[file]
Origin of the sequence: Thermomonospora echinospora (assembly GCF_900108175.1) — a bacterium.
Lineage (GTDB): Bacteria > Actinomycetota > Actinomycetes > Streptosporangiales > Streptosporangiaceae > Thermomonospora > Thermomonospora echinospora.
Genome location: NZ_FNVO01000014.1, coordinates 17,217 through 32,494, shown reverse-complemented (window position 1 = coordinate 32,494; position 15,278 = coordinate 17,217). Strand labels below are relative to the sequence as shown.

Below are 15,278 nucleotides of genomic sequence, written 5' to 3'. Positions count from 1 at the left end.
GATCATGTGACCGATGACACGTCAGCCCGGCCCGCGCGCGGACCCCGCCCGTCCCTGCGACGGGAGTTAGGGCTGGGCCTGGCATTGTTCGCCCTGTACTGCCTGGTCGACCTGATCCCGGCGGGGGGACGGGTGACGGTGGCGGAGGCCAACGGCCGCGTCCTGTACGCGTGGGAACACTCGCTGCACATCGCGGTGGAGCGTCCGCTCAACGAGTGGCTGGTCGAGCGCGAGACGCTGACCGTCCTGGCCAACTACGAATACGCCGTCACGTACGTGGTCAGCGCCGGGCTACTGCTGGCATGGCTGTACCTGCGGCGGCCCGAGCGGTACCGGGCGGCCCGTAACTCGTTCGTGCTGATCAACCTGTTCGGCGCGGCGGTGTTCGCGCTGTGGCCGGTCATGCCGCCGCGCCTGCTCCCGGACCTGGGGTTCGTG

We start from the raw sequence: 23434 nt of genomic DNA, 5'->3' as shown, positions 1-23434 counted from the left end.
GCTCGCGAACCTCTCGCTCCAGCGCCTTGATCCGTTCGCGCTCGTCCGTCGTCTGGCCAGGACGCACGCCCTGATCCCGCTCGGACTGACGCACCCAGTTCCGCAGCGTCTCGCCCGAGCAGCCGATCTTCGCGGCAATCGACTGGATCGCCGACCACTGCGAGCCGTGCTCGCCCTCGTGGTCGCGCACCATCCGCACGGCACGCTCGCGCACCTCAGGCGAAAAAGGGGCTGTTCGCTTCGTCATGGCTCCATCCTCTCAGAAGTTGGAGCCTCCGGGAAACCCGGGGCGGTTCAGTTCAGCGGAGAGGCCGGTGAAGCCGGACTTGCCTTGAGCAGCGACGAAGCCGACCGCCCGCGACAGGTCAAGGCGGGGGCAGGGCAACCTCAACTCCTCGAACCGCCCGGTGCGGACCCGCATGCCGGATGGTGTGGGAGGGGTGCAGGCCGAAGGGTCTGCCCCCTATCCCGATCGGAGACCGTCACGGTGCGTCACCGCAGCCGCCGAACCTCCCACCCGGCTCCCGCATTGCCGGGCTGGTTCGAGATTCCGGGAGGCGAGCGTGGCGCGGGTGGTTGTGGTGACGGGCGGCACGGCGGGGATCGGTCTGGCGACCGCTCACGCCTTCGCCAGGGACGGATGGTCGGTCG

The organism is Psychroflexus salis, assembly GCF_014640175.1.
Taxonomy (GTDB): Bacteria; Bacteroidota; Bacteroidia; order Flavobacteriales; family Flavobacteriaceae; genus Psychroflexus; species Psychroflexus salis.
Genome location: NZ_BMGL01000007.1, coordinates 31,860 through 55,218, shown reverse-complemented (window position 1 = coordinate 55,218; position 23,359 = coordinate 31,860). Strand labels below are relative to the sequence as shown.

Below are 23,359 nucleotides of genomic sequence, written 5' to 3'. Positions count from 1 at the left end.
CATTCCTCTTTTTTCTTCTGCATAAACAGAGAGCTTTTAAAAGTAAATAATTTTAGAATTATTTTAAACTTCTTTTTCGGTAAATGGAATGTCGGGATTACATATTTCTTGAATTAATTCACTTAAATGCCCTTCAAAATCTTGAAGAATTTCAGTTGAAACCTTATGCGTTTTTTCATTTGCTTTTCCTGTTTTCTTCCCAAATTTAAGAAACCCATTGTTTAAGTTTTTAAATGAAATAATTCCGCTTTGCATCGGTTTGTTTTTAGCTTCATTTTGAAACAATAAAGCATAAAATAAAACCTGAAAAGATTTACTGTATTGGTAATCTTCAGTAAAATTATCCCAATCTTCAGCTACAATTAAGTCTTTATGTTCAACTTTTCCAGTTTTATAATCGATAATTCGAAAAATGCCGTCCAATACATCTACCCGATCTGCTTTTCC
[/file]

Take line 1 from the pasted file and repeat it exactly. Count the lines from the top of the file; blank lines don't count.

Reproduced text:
Origin of the sequence: Thermomonospora echinospora (assembly GCF_900108175.1) — a bacterium.